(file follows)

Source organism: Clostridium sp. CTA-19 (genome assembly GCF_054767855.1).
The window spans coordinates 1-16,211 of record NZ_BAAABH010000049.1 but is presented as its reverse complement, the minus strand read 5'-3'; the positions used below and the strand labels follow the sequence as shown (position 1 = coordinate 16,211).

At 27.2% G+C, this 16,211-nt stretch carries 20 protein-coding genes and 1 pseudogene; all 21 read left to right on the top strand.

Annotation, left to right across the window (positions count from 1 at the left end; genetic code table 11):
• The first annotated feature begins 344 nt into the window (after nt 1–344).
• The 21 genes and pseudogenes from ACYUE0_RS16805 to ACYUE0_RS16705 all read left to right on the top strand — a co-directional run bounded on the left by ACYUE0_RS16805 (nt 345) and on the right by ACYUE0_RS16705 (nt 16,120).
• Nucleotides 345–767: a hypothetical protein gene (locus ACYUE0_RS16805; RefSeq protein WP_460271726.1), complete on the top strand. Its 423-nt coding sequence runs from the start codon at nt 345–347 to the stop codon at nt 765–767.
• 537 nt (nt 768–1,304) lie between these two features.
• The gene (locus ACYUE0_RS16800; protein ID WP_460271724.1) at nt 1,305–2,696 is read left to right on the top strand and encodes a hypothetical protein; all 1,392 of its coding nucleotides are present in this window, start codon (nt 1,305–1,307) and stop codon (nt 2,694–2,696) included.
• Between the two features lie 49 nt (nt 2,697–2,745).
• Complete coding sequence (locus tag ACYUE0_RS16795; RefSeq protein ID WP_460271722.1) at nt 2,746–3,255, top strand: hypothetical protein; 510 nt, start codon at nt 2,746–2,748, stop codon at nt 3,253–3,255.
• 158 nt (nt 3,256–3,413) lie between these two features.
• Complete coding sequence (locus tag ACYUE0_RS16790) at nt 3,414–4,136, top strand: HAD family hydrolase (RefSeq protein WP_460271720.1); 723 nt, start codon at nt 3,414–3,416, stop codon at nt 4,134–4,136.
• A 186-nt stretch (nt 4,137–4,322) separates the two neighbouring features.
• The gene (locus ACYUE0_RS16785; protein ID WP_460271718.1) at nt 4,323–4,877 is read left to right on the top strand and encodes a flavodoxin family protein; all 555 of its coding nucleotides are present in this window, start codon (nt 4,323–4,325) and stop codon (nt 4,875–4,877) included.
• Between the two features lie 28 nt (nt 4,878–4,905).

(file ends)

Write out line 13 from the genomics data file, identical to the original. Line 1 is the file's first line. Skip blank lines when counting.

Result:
• Complete coding sequence (locus tag ACYUE0_RS16790) at nt 3,414–4,136, top strand: HAD family hydrolase (RefSeq protein WP_460271720.1); 723 nt, start codon at nt 3,414–3,416, stop codon at nt 4,134–4,136.